Finally, plaintiffs insist that defendants are estopped from raising the statute of limitations because of their conduct in assuring Mrs. Buhl that the mercury was not the source of her injuries. Plaintiffs cite Keneco v. Cantrell, supra, in support of this position. Keneco is inapposite to this case, however, because there is no confidential relationship between the parties as there was in that case, and no evidence that Mrs. Buhl was "lulled into a sense of security that `everything would get straightened out.'" Keneco, 568 P.2d at 1228. Furthermore, plaintiffs have made no attempt to prove any of the elements of estoppel, but merely rest on their bare assertion. Absent a showing of conduct warranting estoppel, there can be no such finding. In short, plaintiffs have shown no valid exception to or tolling of the three-year period of limitations. The information Mrs. Buhl provided during her deposition was derived from her own medical bills; as such, that information was available to her attorneys long before the commencement of this action. The period of limitation having expired prior to the commencement of the action, it is hereby ORDERED that partial summary judgment shall be entered in favor of both defendants, dismissing all claims of the plaintiffs arising out of the August 5, 1980, incident.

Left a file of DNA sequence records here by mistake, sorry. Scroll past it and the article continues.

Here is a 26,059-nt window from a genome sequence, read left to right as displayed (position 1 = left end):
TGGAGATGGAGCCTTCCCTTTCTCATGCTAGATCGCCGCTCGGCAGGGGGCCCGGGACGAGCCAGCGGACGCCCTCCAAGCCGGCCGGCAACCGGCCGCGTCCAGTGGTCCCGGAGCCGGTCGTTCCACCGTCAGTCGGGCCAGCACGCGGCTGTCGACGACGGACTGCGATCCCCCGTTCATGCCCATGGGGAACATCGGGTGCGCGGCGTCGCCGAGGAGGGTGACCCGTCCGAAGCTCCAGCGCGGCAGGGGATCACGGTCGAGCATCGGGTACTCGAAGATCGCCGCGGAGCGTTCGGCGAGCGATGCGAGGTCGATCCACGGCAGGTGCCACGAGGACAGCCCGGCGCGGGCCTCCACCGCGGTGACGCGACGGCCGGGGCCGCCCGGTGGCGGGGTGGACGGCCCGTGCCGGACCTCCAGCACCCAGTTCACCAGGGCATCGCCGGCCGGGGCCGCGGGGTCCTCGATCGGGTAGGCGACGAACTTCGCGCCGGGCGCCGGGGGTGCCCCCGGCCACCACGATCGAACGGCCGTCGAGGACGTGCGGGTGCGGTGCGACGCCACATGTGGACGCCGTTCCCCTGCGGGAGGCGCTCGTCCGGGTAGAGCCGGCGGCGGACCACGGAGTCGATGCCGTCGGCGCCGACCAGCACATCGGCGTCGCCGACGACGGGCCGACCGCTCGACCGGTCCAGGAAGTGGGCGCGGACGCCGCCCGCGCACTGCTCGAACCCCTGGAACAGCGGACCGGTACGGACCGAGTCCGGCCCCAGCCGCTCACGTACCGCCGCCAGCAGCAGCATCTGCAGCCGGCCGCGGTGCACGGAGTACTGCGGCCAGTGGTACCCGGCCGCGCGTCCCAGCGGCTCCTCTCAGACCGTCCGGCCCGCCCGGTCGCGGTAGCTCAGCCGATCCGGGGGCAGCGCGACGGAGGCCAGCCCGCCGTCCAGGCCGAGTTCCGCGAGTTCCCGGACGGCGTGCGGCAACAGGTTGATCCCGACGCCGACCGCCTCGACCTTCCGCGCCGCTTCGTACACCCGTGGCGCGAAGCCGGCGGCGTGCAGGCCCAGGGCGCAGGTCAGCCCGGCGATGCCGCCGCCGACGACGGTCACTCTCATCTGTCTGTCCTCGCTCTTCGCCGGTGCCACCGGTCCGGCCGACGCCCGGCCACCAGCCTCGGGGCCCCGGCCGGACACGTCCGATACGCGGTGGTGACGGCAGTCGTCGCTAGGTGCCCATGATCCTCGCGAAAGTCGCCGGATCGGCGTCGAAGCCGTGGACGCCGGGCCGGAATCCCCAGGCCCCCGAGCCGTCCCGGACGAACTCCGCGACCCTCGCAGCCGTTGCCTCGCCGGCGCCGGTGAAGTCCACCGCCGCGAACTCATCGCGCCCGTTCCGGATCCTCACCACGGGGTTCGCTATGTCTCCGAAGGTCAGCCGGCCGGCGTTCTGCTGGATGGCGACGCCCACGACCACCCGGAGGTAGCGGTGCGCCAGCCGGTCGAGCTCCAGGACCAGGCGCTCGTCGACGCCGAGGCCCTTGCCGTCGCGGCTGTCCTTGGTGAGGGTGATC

Plaintiffs have also filed a request for hearing on all pending motions, trial setting, and further scheduling. Hearing and status conference already having been held, this motion is DENIED as moot.
In summary, IT IS HEREBY ORDERED:
1. Counsel for all parties shall meet and confer on all pending discovery motions. Any such motions that cannot be resolved may be brought to the court's attention by January 7, 1986.
2. Plaintiffs' motion for leave to file an amended complaint is DENIED.
3. Plaintiffs' motion in limine is DENIED without prejudice to refile if the issue arises.
4. Defendants' motions for partial summary judgment as to all claims arising out of the leakage of mercury from the Dobbhoff tube on August 5, 1980, are GRANTED.
5. Plaintiffs' request for hearing, trial setting, and further scheduling is DENIED as moot.